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Why is Captain Atom my favorite super hero?  What is it about Nathaniel Adam that appeals to me?  Just who is this Captain Atom guy?  And who am I for that matter?

Well, the last question is the easiest.  My name is Jay.  I live in the state of Georgia in the United States of America.  I am, at this writing, a “young” (middle-aged) father of four with a lousy job and a thinning hairline.  I have been collecting comics – on and off – for about 25 years.  I am primarily a DC man but have discovered recently some Marvel titles I really like.  The list below is my current pull list:

  1. Deadpool (Marvel – NOW)
  2. Earth 2 (DC)
  3. FF (Marvel – NOW)
  4. Green Lantern (DC)
  5. Hawkeye (Marvel)
  6. Judge Dredd (IDW)
  7. Phantom Stranger (DC)
  8. The Fury of Firestorm: The Nuclear Man (DC)
  9. The Walking Dead (Image)

Now, I’ll admit, I jumped on The Walking Dead bandwagon AFTER the TV series started.  And I didn’t pick up my first Hawkeye book until after I saw Joss Whedon’s Avengers movie.  So, you got me. I’m a poser.  I wasn’t in the trenches with the fanboys in 2003 clutching their Walking Dead number ones in their sweaty palms.  I casually picked it up with issue 100 on a whim.  I did read some issues of Marvel’s Solo Avengers (1987-1989) featuring Hawkeye so I knew who he was before the film.  But in my mind he was “Marvel’s Green Arrow.”  I used to read many more comics but that was when I was single and living in my mother’s basement (yes, I was that guy).

The first comic I ever bought was a Marvel title. It was Doctor Who #8 (1985).  I picked it up because a friend who was really into Dr. Who loaned me some of his comics and I wanted some for myself.  But I did not consider myself a comic book guy.  Yet.

Another friend of mine, a life-long fan of Firestorm and comic book geek (Roy) took me comic shopping with him one day in the Winter of 1987.  In those days, comic shopping was going to the local Quick Stop and seeing what they had on the spinner rack.  I picked up Hex #18 (DC) and was intrigued.  I couldn’t follow the story because I couldn’t tell what Keith Giffen’s art was supposed to represent (I was 15 and naive and did not appreciate it for what it was).  But I was intrigued by this man Jonah Hex, a cowboy transported to a post-apocalyptic future.  Sadly, it was the last issue.  So next time I went shopping with Roy I got The Green Lantern Corps #210.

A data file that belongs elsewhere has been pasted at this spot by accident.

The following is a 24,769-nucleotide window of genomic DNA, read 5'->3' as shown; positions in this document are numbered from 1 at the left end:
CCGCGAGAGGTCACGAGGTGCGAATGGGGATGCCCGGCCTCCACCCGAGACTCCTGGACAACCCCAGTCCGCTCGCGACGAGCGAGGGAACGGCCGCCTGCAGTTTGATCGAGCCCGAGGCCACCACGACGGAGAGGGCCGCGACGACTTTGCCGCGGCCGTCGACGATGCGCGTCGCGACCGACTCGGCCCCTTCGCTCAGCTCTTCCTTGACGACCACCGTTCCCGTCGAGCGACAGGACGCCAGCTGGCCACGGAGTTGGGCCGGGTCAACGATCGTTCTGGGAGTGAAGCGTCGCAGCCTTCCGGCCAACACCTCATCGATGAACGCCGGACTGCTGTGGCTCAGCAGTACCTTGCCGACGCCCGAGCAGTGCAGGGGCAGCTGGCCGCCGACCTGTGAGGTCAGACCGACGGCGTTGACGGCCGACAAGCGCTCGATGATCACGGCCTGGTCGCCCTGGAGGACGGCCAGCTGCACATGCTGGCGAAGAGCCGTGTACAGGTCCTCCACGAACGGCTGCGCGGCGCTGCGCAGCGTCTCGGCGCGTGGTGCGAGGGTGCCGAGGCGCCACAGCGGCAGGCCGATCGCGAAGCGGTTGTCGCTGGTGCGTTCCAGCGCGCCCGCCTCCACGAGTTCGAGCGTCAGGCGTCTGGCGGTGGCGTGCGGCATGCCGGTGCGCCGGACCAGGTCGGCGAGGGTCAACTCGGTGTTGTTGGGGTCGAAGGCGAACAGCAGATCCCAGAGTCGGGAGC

Here was when I became a full-on Comic Nerd.  Green Lantern was the most awesome thing I had ever seen.  He was a space cop, made out with cute alien girls, hung around with weird looking other space cops, and had a magic ring that could construct anything he could imagine.  As I’ve gotten older and my tastes have changed, I have never lost my love of the Green Lantern.

But around the same time I became aware of Green Lantern, I discovered another wonderful hero.  He was Captain Atom.  I knew none of the history behind the character, that he had been created by Steve Ditko in the 1960s (I was a novice, I didn’t know who the hell Ditko was).  I didn’t know he had been on the fringe of the DC universe since he was purchased from Charlton Comics.  I didn’t know he was the inspiration for Dr. Manhattan in this new Watchmen book I kept seeing ads for.  I just knew he incorporated one of my most favorite sci-fi devices: time travel.  Plus his skin was indestructible metal and he could shoot energy blasts out of his hands!  I was hooked from issue one.  And hooked on the character of Captain Atom for life.

In retrospect, the 1987-1991 Captain Atom series was not DC’s finest work.  More than one plot thread was left dangling throughout the series’ life.  Sometimes the artwork was not the greatest.  The science was a bit hacky and the character really didn’t grow much.  But I was fifteen years old when it hit me and I loved every issue.  And that is the reason for this blog.

It is my goal to read every appearance of Captain Atom from 1960 to today and review each and every comic.  I imagine at times it will be difficult (some of these old Silver Age books are hard to come by).  It may be a bit costly.  But dammit, I have to have a goal.  I need to have a purpose.  And I need to open the eyes of the public to how freaking awesome this character was and could have been.

So I will go, issue by issue, atom by atom (if you’ll pardon the pun), over all the Captain Atom goodness I can find.  I hope that at the end, you will have the same appreciation for Captain Atom that I do.

Oh, I also do a podcast with the aforementioned Roy and my buddies Marcus and Michael.  We talk about nerdy geek things that tickle our fancies.  Also I have been told I bring up Captain Atom too often.  Check us out.

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